Tuesday, July 17, 2012

1940 US Census Index Comparison: Who will be America’s Next Index Star?

Randy Seaver of Genea-Musings has proposed a methodology for comparing how Ancestry.com and FamilySearch.org are doing at compiling an index for the 1940 US Census.  You can read the full description at his website HERE, but basically the steps are these:
1.       Select one name and one state.
2.       Create a chart and list all the names from Ancestry.  Note the birth year and state.
3.       In a new column on the same chart, record findings from FamilySearch noting whether the information is the same or different.  If a name does not appear at all, put an X.
4.       If names from one index do not appear on the other, then your next step is to find them.  Likely the name is entered in a different form.

Randy’s latest project piqued my interest right away because I just recently experienced the kind of problem presented in #4.  I had looked on Ancestry for my great-aunt Mae Holland in order to feature her family for my Census Sunday series.  She wasn’t there.  When I looked in FamilySearch’s index, I found her right away.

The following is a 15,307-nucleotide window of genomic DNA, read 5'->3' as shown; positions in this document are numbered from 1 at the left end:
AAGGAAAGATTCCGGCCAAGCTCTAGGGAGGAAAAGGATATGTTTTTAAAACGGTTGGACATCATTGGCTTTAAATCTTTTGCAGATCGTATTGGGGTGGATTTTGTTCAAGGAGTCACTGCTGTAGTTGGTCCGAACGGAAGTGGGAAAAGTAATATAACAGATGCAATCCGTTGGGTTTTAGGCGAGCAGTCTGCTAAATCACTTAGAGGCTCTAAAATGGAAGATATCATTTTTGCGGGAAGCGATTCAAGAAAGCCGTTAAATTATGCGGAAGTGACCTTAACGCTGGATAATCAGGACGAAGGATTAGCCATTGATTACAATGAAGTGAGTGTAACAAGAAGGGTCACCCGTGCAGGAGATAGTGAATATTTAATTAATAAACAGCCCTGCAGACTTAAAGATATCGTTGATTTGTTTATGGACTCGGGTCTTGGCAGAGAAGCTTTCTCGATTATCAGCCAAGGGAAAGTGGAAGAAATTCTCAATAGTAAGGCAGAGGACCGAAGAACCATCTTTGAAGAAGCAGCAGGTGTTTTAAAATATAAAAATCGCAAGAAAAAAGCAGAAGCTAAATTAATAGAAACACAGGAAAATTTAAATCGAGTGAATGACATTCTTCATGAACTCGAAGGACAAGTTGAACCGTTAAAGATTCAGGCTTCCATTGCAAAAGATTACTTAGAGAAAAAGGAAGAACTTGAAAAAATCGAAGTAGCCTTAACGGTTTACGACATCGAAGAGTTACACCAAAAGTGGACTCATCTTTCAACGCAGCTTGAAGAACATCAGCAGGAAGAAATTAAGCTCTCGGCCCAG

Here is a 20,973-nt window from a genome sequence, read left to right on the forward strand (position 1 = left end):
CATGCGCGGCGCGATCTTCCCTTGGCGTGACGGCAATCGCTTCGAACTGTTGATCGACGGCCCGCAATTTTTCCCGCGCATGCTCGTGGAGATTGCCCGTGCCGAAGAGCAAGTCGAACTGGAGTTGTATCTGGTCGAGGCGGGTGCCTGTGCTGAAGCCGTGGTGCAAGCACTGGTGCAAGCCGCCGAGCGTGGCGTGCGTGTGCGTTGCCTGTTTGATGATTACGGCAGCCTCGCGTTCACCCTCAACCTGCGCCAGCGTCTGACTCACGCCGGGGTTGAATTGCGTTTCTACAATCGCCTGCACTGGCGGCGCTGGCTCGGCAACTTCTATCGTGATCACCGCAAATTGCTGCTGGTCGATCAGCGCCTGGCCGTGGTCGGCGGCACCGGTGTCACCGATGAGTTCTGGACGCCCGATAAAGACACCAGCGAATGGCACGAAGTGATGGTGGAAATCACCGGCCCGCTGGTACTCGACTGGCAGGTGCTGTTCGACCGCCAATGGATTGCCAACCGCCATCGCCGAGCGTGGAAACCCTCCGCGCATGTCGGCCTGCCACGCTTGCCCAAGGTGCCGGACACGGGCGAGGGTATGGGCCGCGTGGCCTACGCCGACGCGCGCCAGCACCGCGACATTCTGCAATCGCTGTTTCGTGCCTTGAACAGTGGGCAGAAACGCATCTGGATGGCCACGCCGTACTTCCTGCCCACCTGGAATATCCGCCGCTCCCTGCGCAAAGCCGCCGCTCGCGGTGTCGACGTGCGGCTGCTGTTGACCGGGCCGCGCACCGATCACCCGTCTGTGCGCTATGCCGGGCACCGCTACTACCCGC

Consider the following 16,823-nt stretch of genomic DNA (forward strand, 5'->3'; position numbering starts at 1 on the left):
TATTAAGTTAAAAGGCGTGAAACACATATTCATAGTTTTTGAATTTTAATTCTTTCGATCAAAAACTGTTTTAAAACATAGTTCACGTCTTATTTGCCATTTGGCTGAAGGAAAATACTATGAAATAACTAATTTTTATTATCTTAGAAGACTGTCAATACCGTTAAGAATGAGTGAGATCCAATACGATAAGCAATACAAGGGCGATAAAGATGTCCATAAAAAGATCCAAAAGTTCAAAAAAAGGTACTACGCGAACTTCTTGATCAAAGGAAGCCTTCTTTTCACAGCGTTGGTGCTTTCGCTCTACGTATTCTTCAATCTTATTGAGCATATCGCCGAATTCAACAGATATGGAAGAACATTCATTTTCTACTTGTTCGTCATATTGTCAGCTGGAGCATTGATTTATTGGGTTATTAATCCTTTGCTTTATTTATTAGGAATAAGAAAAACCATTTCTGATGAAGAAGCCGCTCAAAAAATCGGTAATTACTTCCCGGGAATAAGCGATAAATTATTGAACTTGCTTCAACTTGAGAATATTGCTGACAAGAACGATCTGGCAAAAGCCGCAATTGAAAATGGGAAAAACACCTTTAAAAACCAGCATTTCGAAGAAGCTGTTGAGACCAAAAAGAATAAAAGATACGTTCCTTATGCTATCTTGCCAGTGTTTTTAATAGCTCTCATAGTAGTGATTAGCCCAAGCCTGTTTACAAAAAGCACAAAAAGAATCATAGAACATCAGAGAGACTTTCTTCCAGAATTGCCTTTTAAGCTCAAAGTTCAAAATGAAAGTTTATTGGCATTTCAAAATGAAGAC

As soon as I saw the enumerator’s handwriting, I guessed correctly that Ancestry had her indexed as Halland rather than Holland. 

So, I decided to follow Randy’s lead and look at some more names.  I started with Jollett in Virginia because I knew there would not be very many.  Here is my chart:

Both FamilySearch and Ancestry listed the same names, but not in the same order.  Ancestry lists by birthdate while FamilySearch lists by county or enumeration district.  There are only 2 differences.  

Ancestry indexed Nannie V but FamilySearch says Nancy V.  Actually, Nannie V is correct.  But had I been indexing this page and not been a descendent, I would probably have said Nancy too.  I have to give my vote to Ancestry knowing it IS correct even though it doesn’t LOOK correct.

The other difference is Ann from Ancestry and Anne from FamilySearch.  It looks like Anne to me.  My vote goes to FamilySearch.

But what really surprises me – in a GOOD way – is that Ancestry and FamilySearch were both able to get Jollett from the poor handwriting of Mrs. Kate McLean, the enumerator. 

She didn’t do anybody any favors.

Based on this one search, the vote for the Next Index Star is tied.

©2014, Wendy Mathias.  All rights reserved.


  1. That's very interesting! That's how we ended up with a Humpton in Lucy's household instead of a Thornton. I was so glad to find out that noone in my family actually named a child Humpton.

  2. I've always had an interest in tracing my family lineage, but, quite honestly, I don't know where to squeeze in another 5 minutes in the day. I know it must be fun, even exciting. Have a blast. I will get to it one day, I promise.